Letters

Rationing in the NHS

BMJ 1996; 312 doi: http://dx.doi.org/10.1136/bmj.312.7046.1605 (Published 22 June 1996) Cite this as: BMJ 1996;312:1605

Public does not always favour lifesaving, acute interventions

  1. Sue Hay
  1. Public involvement officer Cambridge and Huntingdon Health Authority, Fulbourn Hospital, Cambridge CB1 5EF

    EDITOR,—I recently ran a series of seven focus groups on rationing and prioritising in the NHS, which were attended by members of the general public in the Cambridge and Huntingdon area. The results provide an interesting contrast to those of previous studies, including that by Ann Bowling,1 which have consistently indicated that the highest priority is attached to lifesaving, acute interventions. I found that more investment in services for mentally …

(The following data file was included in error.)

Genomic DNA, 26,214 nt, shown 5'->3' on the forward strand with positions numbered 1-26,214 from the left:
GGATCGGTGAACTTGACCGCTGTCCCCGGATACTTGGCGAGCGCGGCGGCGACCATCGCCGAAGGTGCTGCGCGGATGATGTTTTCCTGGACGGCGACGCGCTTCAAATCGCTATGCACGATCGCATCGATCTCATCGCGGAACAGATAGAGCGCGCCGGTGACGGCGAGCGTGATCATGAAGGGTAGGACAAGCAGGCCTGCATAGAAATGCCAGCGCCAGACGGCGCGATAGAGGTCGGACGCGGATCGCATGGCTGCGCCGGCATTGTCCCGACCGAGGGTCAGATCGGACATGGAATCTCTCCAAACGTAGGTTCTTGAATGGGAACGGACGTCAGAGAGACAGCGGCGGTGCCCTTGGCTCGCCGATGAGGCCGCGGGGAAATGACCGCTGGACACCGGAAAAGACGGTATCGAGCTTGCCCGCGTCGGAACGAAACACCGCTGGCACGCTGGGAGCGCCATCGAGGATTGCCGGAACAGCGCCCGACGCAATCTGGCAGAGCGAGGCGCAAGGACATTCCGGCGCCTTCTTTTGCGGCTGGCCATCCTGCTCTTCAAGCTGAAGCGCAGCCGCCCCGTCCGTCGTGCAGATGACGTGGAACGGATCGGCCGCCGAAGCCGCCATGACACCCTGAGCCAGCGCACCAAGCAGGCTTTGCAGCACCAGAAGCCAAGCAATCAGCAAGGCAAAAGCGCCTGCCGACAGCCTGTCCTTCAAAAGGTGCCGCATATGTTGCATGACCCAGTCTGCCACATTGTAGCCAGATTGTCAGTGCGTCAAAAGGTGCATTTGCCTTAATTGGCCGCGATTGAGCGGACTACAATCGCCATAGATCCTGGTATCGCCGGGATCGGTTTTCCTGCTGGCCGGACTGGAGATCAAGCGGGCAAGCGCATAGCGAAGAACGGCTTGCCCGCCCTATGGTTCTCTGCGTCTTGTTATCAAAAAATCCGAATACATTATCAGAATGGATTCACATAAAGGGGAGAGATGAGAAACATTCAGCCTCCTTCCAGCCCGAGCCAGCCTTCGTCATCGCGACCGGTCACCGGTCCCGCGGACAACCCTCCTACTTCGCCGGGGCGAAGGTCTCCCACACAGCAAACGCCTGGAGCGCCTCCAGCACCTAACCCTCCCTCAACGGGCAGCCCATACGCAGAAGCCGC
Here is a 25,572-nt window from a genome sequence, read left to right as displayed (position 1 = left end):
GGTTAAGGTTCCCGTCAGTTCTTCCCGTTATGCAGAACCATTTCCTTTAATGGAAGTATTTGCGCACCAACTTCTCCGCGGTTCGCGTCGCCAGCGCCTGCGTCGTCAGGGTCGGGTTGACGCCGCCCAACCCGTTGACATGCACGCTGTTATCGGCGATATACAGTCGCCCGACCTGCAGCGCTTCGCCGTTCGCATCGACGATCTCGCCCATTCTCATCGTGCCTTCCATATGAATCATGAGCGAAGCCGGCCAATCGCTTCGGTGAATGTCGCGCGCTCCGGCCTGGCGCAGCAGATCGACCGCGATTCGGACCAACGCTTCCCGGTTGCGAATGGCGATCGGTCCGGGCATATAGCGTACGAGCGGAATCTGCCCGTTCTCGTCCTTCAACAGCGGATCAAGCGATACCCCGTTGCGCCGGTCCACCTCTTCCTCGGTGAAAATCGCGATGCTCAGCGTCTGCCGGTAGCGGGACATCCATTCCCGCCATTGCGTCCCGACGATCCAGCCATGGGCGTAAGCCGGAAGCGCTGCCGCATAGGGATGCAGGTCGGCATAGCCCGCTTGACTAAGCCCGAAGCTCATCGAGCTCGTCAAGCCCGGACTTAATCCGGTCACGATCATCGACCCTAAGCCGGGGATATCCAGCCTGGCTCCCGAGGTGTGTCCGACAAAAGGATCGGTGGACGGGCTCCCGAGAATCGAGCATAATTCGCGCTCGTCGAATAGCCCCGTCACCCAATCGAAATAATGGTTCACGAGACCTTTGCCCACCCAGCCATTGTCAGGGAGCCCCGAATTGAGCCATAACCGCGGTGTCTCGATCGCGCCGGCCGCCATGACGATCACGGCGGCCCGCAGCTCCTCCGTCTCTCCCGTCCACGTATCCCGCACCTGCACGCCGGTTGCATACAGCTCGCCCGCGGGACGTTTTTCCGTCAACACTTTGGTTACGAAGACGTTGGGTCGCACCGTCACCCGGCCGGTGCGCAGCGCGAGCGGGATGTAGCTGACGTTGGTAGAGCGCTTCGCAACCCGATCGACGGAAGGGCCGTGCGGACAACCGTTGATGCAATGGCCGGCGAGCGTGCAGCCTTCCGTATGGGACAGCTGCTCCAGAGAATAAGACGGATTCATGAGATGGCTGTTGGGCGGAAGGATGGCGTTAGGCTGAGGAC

View Full Text

    Sign in

    Log in through your institution

    Free trial

    Register for a free trial to thebmj.com to receive unlimited access to all content on thebmj.com for 14 days.
    Sign up for a free trial

    Subscribe